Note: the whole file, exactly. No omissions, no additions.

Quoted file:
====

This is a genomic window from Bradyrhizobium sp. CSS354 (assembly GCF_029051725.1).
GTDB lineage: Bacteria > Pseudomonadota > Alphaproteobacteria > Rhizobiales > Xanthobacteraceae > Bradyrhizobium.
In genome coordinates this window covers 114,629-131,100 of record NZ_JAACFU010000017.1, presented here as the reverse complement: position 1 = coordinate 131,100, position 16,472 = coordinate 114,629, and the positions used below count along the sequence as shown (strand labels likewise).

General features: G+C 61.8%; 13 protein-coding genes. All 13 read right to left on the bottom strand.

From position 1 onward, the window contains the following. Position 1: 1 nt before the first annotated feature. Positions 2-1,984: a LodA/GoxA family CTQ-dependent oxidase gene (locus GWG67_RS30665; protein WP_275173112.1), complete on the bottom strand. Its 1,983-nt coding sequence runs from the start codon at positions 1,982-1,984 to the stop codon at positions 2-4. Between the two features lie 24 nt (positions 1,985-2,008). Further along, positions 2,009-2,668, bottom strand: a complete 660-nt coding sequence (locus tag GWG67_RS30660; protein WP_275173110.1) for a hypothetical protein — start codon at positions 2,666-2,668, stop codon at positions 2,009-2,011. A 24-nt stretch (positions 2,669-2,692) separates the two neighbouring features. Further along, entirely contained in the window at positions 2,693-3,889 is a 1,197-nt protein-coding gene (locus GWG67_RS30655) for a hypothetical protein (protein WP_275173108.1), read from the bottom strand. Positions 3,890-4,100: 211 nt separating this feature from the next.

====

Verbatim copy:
This is a genomic window from Bradyrhizobium sp. CSS354 (assembly GCF_029051725.1).
GTDB lineage: Bacteria > Pseudomonadota > Alphaproteobacteria > Rhizobiales > Xanthobacteraceae > Bradyrhizobium.
In genome coordinates this window covers 114,629-131,100 of record NZ_JAACFU010000017.1, presented here as the reverse complement: position 1 = coordinate 131,100, position 16,472 = coordinate 114,629, and the positions used below count along the sequence as shown (strand labels likewise).

General features: G+C 61.8%; 13 protein-coding genes. All 13 read right to left on the bottom strand.

From position 1 onward, the window contains the following. Position 1: 1 nt before the first annotated feature. Positions 2-1,984: a LodA/GoxA family CTQ-dependent oxidase gene (locus GWG67_RS30665; protein WP_275173112.1), complete on the bottom strand. Its 1,983-nt coding sequence runs from the start codon at positions 1,982-1,984 to the stop codon at positions 2-4. Between the two features lie 24 nt (positions 1,985-2,008). Further along, positions 2,009-2,668, bottom strand: a complete 660-nt coding sequence (locus tag GWG67_RS30660; protein WP_275173110.1) for a hypothetical protein — start codon at positions 2,666-2,668, stop codon at positions 2,009-2,011. A 24-nt stretch (positions 2,669-2,692) separates the two neighbouring features. Further along, entirely contained in the window at positions 2,693-3,889 is a 1,197-nt protein-coding gene (locus GWG67_RS30655) for a hypothetical protein (protein WP_275173108.1), read from the bottom strand. Positions 3,890-4,100: 211 nt separating this feature from the next.